After the collapse of the business empire belonging to Bears deputy chairman Christopher Skase and the resignation of chairman Paul Cronin, the club was taken over by the AFL and re-sold to Gold Coast hospitality businessman Reuben Pelerman. Off-field, Pelerman was losing millions of dollars annually on the club and at one point in 1991 told Bears coach Robert Walls that he was closing it down. The Bears would go onto finish last in 1990 and 1991.

To survive, The Bears experimented with playing matches at the Gabba in Brisbane in 1991, moving all home matches to the venue ahead of the 1993 season. As part of the club's move to the Gabba, Pelerman agreed to release the Bears from private ownership and revert to a traditional club structure in which the club's members were able to elect the board. Membership and attendances instantly tripled now that the club was finally playing in their home city of Brisbane.

The Bears only qualified for the finals series in 1995 and 1996, and the closest the club came to a Grand Final was in 1996, its last year in the competition, when it lost to North Melbourne by 38 points in the preliminary final.

On extremely shaky financial ground, the Bears struggled to generate many revenue opportunities in their short and turbulent ten-year existence. Despite improving its on field fortunes, and drafting exciting young players on such as Michael Voss, Justin Leppitsch, Jason Akermanis, Darryl White, and Nigel Lappin, the clubs existence was still at threat due to severe financial problems, and since 1990 The Bears had been actively exploring merger options with Fitzroy.

Fitzroy's directors had agreed in principle to merge with the 1996 premiers, North Melbourne, as the "North-Fitzroy Kangaroos". However, that proposal was rejected 15–1 by the AFL Commission, reportedly out of concern that an all-Victorian merge would be too powerful. Instead, Fitzroy was placed into administration, and its administrator accepted an offer to merge its football operations with Brisbane.

The merged team would be based in Brisbane, and Bears coach John Northey would become coach of the merged club. However, it adopted an identity, logo, song, and guernsey based on those of Fitzroy, would take eight Fitzroy players in the draft, three Fitzroy representatives would serve on the board (including former Fitzroy champion Laurie Serafini), and the Lions would keep an office in Melbourne.

The eight Fitzroy players who would join the Brisbane Lions were Brad Boyd, Chris Johnson, Jarrod Molloy, John Barker, Nick Carter, Simon Hawking, Scott Bamford and Shane Clayton.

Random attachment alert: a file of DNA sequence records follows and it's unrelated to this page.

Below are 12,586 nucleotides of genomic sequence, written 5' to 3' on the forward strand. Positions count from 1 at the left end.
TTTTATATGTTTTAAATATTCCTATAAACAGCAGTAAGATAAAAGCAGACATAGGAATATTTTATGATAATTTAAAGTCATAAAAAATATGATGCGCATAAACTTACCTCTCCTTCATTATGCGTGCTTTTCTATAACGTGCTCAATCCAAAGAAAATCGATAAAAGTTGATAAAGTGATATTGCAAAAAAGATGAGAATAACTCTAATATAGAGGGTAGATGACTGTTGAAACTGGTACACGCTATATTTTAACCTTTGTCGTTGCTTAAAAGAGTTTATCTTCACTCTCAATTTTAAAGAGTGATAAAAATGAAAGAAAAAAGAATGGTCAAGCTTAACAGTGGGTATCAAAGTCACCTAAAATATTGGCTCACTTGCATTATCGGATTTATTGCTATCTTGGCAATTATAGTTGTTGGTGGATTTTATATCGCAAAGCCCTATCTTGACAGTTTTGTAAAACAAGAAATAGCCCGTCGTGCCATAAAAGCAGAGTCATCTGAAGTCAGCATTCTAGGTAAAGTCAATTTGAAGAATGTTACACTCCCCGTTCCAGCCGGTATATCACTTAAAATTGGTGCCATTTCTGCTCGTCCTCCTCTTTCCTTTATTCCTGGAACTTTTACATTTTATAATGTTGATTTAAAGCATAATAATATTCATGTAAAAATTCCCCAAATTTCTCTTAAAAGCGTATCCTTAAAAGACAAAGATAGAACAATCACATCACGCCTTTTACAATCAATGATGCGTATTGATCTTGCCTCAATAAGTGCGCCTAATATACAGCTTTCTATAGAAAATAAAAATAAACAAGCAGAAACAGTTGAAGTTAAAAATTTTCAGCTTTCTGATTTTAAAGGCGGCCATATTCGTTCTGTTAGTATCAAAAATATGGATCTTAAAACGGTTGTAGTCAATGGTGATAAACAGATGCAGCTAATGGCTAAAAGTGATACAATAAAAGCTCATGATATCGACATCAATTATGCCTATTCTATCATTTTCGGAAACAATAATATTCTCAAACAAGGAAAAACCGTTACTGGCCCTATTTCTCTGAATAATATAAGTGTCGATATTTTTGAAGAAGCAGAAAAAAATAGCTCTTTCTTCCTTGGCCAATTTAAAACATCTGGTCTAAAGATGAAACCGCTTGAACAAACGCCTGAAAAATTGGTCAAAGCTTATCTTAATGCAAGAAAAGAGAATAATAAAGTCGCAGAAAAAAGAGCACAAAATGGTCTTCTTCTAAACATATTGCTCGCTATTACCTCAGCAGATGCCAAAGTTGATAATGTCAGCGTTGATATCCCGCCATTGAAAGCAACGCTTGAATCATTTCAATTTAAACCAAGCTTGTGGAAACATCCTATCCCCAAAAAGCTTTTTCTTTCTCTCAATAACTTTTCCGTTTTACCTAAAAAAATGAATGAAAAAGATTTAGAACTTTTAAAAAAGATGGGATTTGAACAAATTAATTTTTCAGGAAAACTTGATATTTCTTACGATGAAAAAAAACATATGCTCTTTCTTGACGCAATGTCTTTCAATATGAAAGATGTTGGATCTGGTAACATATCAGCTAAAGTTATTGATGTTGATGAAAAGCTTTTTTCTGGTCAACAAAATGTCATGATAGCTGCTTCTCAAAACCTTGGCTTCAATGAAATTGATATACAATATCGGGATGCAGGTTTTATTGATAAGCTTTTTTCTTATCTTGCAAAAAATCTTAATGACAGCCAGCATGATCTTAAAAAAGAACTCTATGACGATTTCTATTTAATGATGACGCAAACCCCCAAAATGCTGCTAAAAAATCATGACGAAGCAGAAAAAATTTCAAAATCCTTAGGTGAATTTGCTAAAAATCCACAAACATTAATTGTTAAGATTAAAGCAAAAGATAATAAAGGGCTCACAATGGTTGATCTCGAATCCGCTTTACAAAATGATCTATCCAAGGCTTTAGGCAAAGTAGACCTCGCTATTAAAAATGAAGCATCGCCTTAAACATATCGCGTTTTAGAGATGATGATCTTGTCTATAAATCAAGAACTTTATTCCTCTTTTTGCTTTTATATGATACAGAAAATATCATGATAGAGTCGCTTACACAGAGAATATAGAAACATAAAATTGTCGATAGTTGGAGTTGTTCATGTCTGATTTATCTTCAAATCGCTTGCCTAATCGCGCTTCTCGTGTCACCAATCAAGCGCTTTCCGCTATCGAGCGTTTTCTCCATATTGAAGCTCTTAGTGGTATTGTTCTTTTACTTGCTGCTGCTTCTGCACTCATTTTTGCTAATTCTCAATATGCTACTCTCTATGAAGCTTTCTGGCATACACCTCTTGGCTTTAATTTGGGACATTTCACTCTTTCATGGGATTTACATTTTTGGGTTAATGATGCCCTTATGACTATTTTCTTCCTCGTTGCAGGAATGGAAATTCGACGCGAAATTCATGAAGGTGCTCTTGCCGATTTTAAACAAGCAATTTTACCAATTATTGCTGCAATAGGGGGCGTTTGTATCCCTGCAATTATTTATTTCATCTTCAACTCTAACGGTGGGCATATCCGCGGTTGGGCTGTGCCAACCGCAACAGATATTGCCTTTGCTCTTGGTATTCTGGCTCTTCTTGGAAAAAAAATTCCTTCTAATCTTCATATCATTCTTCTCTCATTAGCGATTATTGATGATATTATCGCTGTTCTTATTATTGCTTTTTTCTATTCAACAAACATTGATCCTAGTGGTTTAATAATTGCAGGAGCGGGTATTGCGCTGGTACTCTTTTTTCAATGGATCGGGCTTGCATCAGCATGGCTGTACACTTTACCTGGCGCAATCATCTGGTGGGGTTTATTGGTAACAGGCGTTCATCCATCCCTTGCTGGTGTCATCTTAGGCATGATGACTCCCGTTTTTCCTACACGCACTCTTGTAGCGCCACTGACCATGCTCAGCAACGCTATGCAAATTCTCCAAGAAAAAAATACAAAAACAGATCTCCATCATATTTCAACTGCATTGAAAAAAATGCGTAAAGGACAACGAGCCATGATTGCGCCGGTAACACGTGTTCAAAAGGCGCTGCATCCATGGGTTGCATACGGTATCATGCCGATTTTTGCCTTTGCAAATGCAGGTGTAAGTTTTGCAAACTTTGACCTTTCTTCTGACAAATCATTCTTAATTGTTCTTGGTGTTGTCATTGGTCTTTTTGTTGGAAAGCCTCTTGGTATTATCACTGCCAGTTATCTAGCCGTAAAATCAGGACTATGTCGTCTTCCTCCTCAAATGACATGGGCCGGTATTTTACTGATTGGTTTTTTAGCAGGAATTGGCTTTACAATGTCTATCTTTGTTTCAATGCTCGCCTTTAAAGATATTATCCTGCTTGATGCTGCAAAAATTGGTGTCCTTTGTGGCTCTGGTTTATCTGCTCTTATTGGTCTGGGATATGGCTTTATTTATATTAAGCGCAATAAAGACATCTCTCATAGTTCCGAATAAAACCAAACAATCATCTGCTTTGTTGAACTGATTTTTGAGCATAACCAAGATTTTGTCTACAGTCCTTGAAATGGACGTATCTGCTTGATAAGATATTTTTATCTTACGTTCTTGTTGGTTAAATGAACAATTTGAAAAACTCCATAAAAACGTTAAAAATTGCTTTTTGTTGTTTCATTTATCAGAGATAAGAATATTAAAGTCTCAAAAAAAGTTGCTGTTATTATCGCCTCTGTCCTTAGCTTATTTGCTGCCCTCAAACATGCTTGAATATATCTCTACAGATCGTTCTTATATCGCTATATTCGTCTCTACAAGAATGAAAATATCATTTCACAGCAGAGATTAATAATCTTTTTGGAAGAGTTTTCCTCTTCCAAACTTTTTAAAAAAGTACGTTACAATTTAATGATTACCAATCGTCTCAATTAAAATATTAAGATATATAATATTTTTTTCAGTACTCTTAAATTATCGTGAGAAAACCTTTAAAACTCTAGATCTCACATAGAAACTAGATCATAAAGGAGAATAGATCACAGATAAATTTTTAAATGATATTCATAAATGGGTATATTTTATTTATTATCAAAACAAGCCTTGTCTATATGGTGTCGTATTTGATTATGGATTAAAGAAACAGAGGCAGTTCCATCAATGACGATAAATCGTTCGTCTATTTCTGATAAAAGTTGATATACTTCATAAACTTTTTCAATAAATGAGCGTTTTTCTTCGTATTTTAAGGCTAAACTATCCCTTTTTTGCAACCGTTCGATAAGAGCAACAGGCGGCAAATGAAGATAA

The Brisbane Lions were officially launched on 1 November 1996, joining the national competition in 1997.

Beginnings: 1997–2000

In their debut year as a combined club, the Lions narrowly made the finals, finishing in eighth position. They ended up with the same win–loss record as fellow 1997 newcomers Port Adelaide, who missed out due to having an inferior percentage. [7] Their first two games were against the eventual grand finalists of that year, Adelaide and St Kilda. They went down to Adelaide by 36 points before recording an emphatic 97-point thrashing of St Kilda in round 2. The Lions met St Kilda again in a cut-throat away qualifying final, going down by 46 points after leading the Saints at half-time. The Brisbane Lions in 1997 remain the only new team in VFL/AFL history to have made the finals in their first season.

Despite a talented playing list, the disruption of the merger and injuries to key players Michael Voss and Brad Boyd took their toll. The Lions would go onto finish in last position at the end of the 1998 season. Accordingly, Northey was sacked as coach with eight rounds remaining in the season. During the off-season, the club hired Leigh Matthews, who in 1990 had delivered Collingwood its first premiership since 1958.

Matthews, who was voted "Player of the Century" in 2000, played his entire career with Hawthorn and brought many of the Hawthorn disciplines to the Lions. Importantly, he forced the Lions to embrace and acknowledge their Fitzroy heritage with murals and records being erected at the Gabba, and past players names being placed on lockers. [8] Within a year, the Lions rose from the bottom of the ladder to fourth. The 1999 season included a Round 20 Gabba match where the Lions led Fremantle by 113 points at half-time after having kicked 21 goals. Their half-time score of 21.5 (131) still remains the highest half-time score in VFL/AFL history. [9] Brisbane would win their first finals as a merged entity against Carlton and the Western Bulldogs before losing to the eventual premiers, the Kangaroos, in a 1999 preliminary final. The Lions played finals again in 2000 but bowed out in the second week after losing an away game to Carlton by 82 points.

In this time period the club drafted and recruited key players who would go onto be pillars of the Lions triple premiership years. Victorian Luke Power, Fitzroy father-son selection Jonathan Brown, and exciting WA product Simon Black would come via the draft, and Brad Scott, Mal Michael, and ex-Fitzroy B&F winner Martin Pike would be recruited from Hawthorn, Collingwood, and North Melbourne respectively.